• Socialtext
    • Historyflow: Collaboration builds quality
  • 15. Formative Activity ? Reflect Think about the previous five technologies of; RSS and Readers, Blogging, Tagging, Twitter and the Wiki. Have you gained professional knowledge from using any of these technologies? Be prepared to share it with the group. You have 2 minutes to complete this activity
  • 16. We all live in communities
    • With so many technologies within the realm of Web 2.0 how do I engage for the long term?
    • Listen through RSS and readers
    • Engage in the conversation through blogging
    • Start to create your own folksonomy of knowledge and explore others
    • Participate in wikis: because contributing to the knowledge base is a social activity and through time they become self organizing
    • Join in to the chatter and promote your ideas through twitter
  • 17. Group discussion tools
    • Asynchronous discussion
    • bbPress
    • Google groups
    • List serves
    • Chat
  • 18. Podcasts & Vodcasts
    • Allows you to take it with you.
    • Odeo
    • Youtube
    • Audacity
    • Others
  • 19. Social Networks
    • Facebook
    • MySpace
    • LinkedIn
    • Personal Profiles
      • http://en.wikipedia.org/wiki/User:Yourname
    • OpenId
  • 20. Voice Over IP (VOIP)
    • Skype
    • MSN
  • 21. Online conferencing
    • WizIQ
    • Skype
    • Second-Life
    • Others
  • 22. Google Apps
    • Word processing
    • Spreadsheet
    • Presentation
    • Project Repository
    • Sharing
      • Viewers
      • Collaborators
  • 23. Content sharing
    • Flickr
    • Slideshare
    • Photobucket
    • YouTube
  • 24. Formative Activity
    • Writing on the Diffusion of innovation diagram on the following page, list where you see yourself in the adoption of the previously mentioned technologies;
      • RSS & Readers
      • Blogging
      • Tagging
      • Twitter
      • Wikis
      • Discussion groups
      • Podcasting
    • YouTube
    • Google groups
    • List serves
    • Chat
    • Odeo
    • Facebook
    • LinkedIn
    • Skype
    • MSN
    • WizIQ
    • SecondLife
    • Google Apps
    • Flickr
    • Slideshare
  • 25.  
  • 26. Personal Learning Environment
    • the internet
    • is the platform
  • 27.  
  • 28.  
  • 29.  
  • 30.  
  • 31. Discussion ?
  • 32. References
    • Downes, S. (2008). E-learning 2.0. Retrieved on January 12, 2009 from http://www.elearnmag.org/subpage.cfm?section=articles&article=29-1
    • THEORIES OF LEARNING: Social Constructivism. Retrieved on January 4, 2009 from http://gsi.berkeley.edu/resources/learning/social.html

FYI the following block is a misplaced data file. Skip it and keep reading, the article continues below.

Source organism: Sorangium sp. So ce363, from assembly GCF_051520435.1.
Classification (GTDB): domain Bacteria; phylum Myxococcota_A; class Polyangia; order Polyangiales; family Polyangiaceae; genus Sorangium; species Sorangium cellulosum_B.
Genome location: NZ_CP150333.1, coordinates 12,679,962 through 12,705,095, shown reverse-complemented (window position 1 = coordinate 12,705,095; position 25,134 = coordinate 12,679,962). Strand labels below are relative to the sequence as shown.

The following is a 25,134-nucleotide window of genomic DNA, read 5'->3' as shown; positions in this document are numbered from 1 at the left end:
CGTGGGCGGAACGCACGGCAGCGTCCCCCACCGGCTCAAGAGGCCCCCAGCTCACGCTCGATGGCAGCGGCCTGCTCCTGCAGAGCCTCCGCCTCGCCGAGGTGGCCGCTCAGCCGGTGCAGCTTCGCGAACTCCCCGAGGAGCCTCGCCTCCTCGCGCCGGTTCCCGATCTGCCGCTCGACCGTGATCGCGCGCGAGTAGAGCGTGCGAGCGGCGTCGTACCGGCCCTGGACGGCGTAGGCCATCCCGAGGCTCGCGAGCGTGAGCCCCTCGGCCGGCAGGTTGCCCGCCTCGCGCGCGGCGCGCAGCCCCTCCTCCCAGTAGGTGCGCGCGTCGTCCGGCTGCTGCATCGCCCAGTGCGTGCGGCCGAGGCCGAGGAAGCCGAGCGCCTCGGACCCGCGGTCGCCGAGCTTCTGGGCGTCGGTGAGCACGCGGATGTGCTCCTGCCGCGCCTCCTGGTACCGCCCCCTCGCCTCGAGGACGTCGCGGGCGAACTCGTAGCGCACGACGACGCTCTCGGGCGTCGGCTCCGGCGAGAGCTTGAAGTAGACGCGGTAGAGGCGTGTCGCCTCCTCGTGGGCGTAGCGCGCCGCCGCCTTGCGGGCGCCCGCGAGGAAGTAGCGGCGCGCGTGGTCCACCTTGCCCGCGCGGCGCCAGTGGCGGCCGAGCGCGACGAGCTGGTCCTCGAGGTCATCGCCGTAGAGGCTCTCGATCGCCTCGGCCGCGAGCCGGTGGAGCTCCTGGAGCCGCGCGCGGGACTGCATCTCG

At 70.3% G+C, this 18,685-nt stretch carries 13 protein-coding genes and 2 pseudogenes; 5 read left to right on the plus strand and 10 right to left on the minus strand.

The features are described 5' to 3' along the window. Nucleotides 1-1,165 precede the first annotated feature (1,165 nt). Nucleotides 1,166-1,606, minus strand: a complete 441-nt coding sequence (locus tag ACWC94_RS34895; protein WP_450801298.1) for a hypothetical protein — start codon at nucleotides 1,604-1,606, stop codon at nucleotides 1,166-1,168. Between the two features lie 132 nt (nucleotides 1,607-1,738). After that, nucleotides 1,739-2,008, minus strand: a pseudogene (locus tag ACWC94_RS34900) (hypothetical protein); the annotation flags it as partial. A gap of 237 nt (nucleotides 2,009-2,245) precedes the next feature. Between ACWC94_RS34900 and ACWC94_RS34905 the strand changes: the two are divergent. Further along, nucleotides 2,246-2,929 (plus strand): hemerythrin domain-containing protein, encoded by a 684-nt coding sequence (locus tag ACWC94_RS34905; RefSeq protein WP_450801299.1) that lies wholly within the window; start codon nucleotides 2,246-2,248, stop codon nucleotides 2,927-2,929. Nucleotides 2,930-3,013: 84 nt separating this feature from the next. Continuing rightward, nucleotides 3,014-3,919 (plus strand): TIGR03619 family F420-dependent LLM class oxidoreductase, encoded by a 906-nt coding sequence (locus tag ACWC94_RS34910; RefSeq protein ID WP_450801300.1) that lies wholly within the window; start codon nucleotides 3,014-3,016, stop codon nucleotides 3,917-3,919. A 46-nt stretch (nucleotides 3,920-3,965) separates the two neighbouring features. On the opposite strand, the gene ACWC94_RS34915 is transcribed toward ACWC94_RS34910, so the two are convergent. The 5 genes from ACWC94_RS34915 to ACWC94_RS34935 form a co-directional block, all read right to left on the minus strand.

• Huitt, W. (2003). Constructivism. Educational Psychology Interactive. Valdosta, GA: Valdosta State University. Retrieved on January 3, 2009 from http://chiron.valdosta.edu/whuitt/col/cogsys/construct.html
    • Kim, B. (2008). Review of Social Constructivism. Retrieved on January 11, 2009 from http://projects.coe.uga.edu/epltt/index.php?title=Social_Constructivism
    • Ryder, M. (n.d.). Constructivism. Retrieved on January 8, 2009 from http://carbon.cudenver.edu/~mryder/itc_data/constructivism.html
    • Siemens, G. (2004). Connectivism: A Learning Theory for the Digital Age. Retrieved on January 4, 2009 from http://www.elearnspace.org/Articles/connectivism.htm
    • New Metaphors of Learning: Going Beyond "Constructivism". Retrieved on January 11, 2009 from http://www.helsinki.fi/science/networkedlearning/eng/delete.html
    • Wenger, E. (1990). Communities of practice, a brief introduction. Retrieved on January 2, 2009 from http://www.ewenger.com/theory/
  • 33. Images & Video
    • http://www.flickr.com/photos/gideon/7205713/
    • http://www.flickr.com/photos/motti/319466461/
    • http://www.flickr.com/photos/dotbenjamin/2843144877/
    • http://www.helsinki.fi/science/networkedlearning/images/pim.jpg
    • http://www.flickr.com/photos/quinnanya/111201180/
    • http://www.flickr.com/photos/jiscinfonet/146800728/
    • http://www.flickr.com/photos/eschipul/158045117/
    • http://www.flickr.com/photos/doctorow/2604167793/
    • http://www.flickr.com/photos/juankeefeii/2369588716/
    • http://www.flickr.com/photos/92632631@N00/2530138127/
    • http://www.flickr.com/photos/francescesteve/3039956497/page2/
    • http://www.flickr.com/photos/garaolaza/523815511/
    • http://www.flickr.com/photos/gracewong/312922826/
    • http://www.flickr.com/photos/john-norris/1739700434/
    • http://nwinton.files.wordpress.com/2008/01/the-networked-teacher.png?w=530&h=496
    • http://www.darcynorman.net/wp-content/uploads/2008/03/my_ple_some_detail.png
    • http://www.flickr.com/photos/vran/217873425/
    • http://video.google.com/videoplay?docid=-4126240905912531540&hl=en
  • 34. All the information in this document is licensed under the Creative Commons license: Attribution – Share Alike For more information regarding this license please visit: http://creativecommons.org/licenses/by-sa/2.5/ca/